Arizona Public Radio | Your Source for NPR News
Play Live Radio
Next Up:
0:00 0:00
Available On Air Stations

Eats and Beats: Moonlighting Flagstaff Mayor Coral Evans Doubles as a DJ

Ryan Heinsius

It’s not unusual for local elected officials to have second jobs. But they’re not all as cool as Flagstaff Mayor Coral Evans’ moonlighting gig as a DJ. Every Friday night for the last few years Evans, also known as DJ Baby Shady, has been spinning tunes at the Arizona Roadhouse in east Flagstaff. In the latest installment of KNAU’s series Eats and Beats, Mayor Evans queues up some of her favorite songs in the DJ booth.

Coral Evans: Probably 75 to 80 percent of those people at the bar don’t know I’m the mayor. So I’m here every single Friday night: DJ Baby Shady, a.k.a. Coral, OK. So definitely I have a DJ name, it’s DJ Baby Shady.

Credit Ryan Heinsius
Dancers boogie to tunes queued up by Flagstaff Mayor Coral Evans at the Arizona Roadhouse. She presides over the DJ booth every Friday as DJ Baby Shady.

CE: And I love music in general, just love every type of music. Our mix is just everybody’s music. We’re going to play country, you’re going to hear some dance, some soul, you’re going to hear some cumbias all mixed in with that.

CE: Growing up I was not allowed to watch TV. My mom was really strict–me and my brother—there was no TV going on. So we listened to a lot of music and we read a lot of books. You can literally go anywhere with a book, and you can go anywhere with a song. It’s like, hey, where do I want to go today? So, I think that’s probably how I got into music.

CE: I love country music. That’s like my music. I’m one of those that defaults instantly to country. It’s fun, just the magic that music has. If things are getting a little bit rowdy, you’re going to put on some country music and that literally settles everybody down—a little bit of George Straight, a little bit of “Tennessee Whiskey.”

CE: I like heavy metal. I went through my heavy metal phase, so we’re looking at Guns N’ Roses, Kiss, AC/DC. Oingo Boingo, that’s more of the punk side, right? You’re going to put a little Tupac in there and people are going to go crazy over that. You just keep it rolling. And I truly believe that people like that. We as people like diversity, we like things that are different. And that’s the way I grew up.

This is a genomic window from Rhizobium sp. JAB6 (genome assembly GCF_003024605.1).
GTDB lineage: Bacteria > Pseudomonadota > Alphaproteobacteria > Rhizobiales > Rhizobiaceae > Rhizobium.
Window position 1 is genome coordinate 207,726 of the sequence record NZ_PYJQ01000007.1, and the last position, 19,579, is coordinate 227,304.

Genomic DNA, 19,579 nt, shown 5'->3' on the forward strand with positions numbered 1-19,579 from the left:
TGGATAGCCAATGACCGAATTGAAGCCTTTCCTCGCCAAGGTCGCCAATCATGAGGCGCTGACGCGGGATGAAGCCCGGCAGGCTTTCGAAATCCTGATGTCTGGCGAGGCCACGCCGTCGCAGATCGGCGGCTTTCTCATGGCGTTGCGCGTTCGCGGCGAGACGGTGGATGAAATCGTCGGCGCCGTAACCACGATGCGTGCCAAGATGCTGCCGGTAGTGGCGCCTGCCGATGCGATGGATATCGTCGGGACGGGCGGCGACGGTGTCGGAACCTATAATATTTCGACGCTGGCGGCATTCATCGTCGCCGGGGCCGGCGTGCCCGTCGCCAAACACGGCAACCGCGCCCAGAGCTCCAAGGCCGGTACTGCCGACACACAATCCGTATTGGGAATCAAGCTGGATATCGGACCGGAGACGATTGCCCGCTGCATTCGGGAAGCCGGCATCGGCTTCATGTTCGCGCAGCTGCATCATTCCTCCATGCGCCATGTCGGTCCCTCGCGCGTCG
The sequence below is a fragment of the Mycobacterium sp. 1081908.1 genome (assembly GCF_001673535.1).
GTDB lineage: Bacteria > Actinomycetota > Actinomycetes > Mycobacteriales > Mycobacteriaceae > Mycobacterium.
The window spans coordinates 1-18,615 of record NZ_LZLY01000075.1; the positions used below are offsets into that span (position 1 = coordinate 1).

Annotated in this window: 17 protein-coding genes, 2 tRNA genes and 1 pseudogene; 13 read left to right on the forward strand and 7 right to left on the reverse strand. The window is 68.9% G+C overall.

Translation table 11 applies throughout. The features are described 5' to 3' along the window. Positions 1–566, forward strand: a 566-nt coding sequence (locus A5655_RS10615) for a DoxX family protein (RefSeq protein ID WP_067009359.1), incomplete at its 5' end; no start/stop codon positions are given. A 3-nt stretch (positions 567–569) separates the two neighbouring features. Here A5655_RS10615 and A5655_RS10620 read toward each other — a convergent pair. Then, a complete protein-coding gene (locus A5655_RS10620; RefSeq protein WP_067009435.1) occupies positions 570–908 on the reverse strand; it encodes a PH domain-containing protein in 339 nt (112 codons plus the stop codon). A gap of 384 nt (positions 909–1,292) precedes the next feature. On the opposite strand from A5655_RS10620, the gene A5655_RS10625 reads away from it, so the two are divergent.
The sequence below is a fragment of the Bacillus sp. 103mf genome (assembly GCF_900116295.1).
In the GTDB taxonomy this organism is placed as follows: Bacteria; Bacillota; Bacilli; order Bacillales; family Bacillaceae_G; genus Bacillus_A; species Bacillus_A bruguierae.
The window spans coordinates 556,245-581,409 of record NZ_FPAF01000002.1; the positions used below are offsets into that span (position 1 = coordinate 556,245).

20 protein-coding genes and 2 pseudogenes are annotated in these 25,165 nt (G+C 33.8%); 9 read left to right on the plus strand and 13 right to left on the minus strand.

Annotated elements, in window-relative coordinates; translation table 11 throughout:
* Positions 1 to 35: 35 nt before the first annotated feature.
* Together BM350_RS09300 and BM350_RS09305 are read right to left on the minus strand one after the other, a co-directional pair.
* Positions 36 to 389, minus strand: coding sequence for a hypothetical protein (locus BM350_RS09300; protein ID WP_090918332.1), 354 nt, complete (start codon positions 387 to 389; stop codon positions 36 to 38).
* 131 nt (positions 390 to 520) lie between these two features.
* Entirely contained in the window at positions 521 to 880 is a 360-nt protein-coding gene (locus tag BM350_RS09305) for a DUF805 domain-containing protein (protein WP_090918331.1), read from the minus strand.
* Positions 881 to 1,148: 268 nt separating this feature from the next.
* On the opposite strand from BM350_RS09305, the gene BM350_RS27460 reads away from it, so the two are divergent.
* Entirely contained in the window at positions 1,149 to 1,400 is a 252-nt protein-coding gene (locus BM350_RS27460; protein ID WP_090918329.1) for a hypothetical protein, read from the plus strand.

CE: I got to earn a living like everyone else! I think that you have mayors that do a bunch of different things. Definitely here in the City of Flagstaff, the mayor’s job is not the only job any mayor I guess has ever really had. You DJ from 9 o’clock at night, 9:30-ish, to 2 o’clock in the morning. What else is everybody doing? They’re not sending e-mails, they’re not trying to have a meeting. There’s none of that going on. The rest of the world is stopped, right? Is it not the perfect time? This job I can fit in because I have nothing else going on at that time of night!

CE: I think that people don’t understand how hard it is to be a DJ. You see us up here looking cool mixing stuff, but I think it’s a skill you have to learn because you have to read who’s in the bar, what’s happening on the dancefloor.

CE: We always end with this song—always. People know when they hear this song it’s time to start finishing up their drinks, calling cabs. You cannot go wrong with Prince. I mean come on!

CE: It’s a really cool gig. And it’s a fascinating gig and the people that you interact with, the people that you talk to, the people that are requesting music, it’s just cool!

Ryan Heinsius joined the KNAU newsroom as executive producer in 2013 and was named news director and managing editor in 2024. As a reporter, he has covered a broad range of stories from local, state and tribal politics to education, economy, energy and public lands issues, and frequently interviews internationally known and regional musicians. Ryan is an Edward R. Murrow Award winner and a Public Media Journalists Association Award winner, and a frequent contributor to NPR's Morning Edition, All Things Considered and national newscast.
Related Content